Pence earns three Grand Champion titles


TROY — Winning one Grand Champion title was special to Paige Pence — winning three was unbelievable.

“I was speechless — after the first one, I thought, ‘okay, this is going to be hard to top.’ The lamb won, and I was really nervous because the steer show was that night, and then the steer won and I was just overwhelmed with joy,” Pence said.

Pence, who has shown sheep and goats at the fair for the last nine years and steers for the last five, earned her Grand Champion honors for market goat, market lamb, and market steer. She first got into 4H with pigs, making her way toward sheep, goats and cattle as she continued. She credits the support she’s received from the people around her that kept her interest over the years.

“It’s mostly been the people around me who have helped me and supported me over the years that got me into all of these animals,” Pence said.

Grand Champion, to Pence, is more than just a title — it’s a showcase of countless hours of hard work throughout several months in preparation for the fair. Her days begin bright and early, starting with rinsing steers at 6:30 every morning and ending with rinsing them again at night — usually 11 p.m. or past midnight. Between all of that, she wraps her sheeps’ legs every two days, as well as washes and conditions them, and rinses her goats every two days as well.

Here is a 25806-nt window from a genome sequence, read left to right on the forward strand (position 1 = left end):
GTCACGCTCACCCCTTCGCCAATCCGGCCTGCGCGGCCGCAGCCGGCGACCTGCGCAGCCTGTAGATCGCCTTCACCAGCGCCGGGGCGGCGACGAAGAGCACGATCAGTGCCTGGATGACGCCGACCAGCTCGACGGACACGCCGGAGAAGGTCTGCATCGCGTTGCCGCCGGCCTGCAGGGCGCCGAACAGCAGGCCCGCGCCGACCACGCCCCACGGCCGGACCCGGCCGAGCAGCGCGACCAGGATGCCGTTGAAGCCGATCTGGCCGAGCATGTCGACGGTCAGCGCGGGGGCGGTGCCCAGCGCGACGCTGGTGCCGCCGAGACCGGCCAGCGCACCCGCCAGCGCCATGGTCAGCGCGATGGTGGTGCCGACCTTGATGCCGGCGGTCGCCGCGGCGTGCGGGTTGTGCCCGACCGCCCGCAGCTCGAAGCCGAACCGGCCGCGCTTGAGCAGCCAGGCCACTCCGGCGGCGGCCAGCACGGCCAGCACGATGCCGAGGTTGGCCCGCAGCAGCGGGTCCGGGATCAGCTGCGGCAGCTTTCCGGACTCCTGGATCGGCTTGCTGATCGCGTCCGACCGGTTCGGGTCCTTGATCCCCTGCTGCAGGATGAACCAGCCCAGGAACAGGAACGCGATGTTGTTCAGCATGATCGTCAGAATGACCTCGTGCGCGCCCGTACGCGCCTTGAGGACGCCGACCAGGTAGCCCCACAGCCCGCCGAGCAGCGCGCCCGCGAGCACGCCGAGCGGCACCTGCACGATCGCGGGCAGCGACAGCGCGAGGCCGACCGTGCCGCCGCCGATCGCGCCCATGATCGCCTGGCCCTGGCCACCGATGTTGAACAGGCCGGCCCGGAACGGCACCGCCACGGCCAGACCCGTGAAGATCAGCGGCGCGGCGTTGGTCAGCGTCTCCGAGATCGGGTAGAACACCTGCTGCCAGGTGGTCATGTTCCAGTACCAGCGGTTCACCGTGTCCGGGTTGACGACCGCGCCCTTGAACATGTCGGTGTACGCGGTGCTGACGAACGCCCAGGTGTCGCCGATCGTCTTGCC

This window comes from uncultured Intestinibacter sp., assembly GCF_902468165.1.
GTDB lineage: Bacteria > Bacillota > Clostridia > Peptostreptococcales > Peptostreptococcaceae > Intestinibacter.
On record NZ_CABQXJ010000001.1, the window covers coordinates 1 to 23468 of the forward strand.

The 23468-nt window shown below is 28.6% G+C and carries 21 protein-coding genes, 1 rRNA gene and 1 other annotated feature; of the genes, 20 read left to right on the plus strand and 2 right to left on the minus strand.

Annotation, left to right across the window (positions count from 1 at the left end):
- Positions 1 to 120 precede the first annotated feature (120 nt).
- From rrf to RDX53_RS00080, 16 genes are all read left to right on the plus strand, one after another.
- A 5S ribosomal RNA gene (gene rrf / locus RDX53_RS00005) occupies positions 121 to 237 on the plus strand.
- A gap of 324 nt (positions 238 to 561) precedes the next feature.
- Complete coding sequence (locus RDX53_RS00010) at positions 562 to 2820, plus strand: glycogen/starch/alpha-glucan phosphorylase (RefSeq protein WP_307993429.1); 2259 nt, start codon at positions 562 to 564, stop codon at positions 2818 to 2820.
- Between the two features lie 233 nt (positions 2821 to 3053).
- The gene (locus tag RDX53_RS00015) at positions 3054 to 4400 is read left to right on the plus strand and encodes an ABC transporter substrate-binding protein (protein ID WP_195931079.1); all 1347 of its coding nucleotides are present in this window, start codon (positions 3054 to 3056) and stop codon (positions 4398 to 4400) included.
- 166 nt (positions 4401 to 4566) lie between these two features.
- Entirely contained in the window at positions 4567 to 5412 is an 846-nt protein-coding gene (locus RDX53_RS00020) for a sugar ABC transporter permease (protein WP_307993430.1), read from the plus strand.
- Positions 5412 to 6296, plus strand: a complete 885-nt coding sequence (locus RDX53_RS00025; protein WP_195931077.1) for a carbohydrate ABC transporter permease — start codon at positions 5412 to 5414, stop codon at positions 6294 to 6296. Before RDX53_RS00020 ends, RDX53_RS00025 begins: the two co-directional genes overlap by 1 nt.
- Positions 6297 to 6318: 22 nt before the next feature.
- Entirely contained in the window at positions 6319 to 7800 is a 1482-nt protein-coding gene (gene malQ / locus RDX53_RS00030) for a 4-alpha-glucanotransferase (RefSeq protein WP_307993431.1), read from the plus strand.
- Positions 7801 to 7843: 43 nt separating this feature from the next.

“It’s your dreams coming true and your goals becoming reality,” Pence said.

With many animals in the barn being prepped for state and county fair, Pence said she had to work harder this year than previous years to make sure that everything looked right with the animals, and that she was spending her time well each day in working with the animals. She described state fair as hectic, showing four species of animals with only herself and her parents running from barn to barn to get ready for various shows, some of which fell on the same day. Despite this, Pence walked away with a Champion goat title from state fair. With the Miami County fair returning to a more familiar pace this year, Pence said that it was great to see everyone out and supporting the junior fair.

“It was nice seeing all these people back, and walking into the arena and seeing the crowd full. It just felt like fair again,” Pence said.

The most rewarding part of the 4H experience, for Pence, has been creating memories with her animals and being surrounded by the livestock industry; while she hasn’t declared a major yet, she knows she wants to study something in the agriculture field and will be attending Lake Land College in Mattoon, Illinois. Her advice to anyone getting involved in 4H is to ask questions and utilize the people and experts around them.

“Don’t be afraid to ask questions, especially at shows. It doesn’t hurt to go and watch a couple of classes before you show. Learn something, ask questions — people in the livestock industry want to help you,” Pence said.

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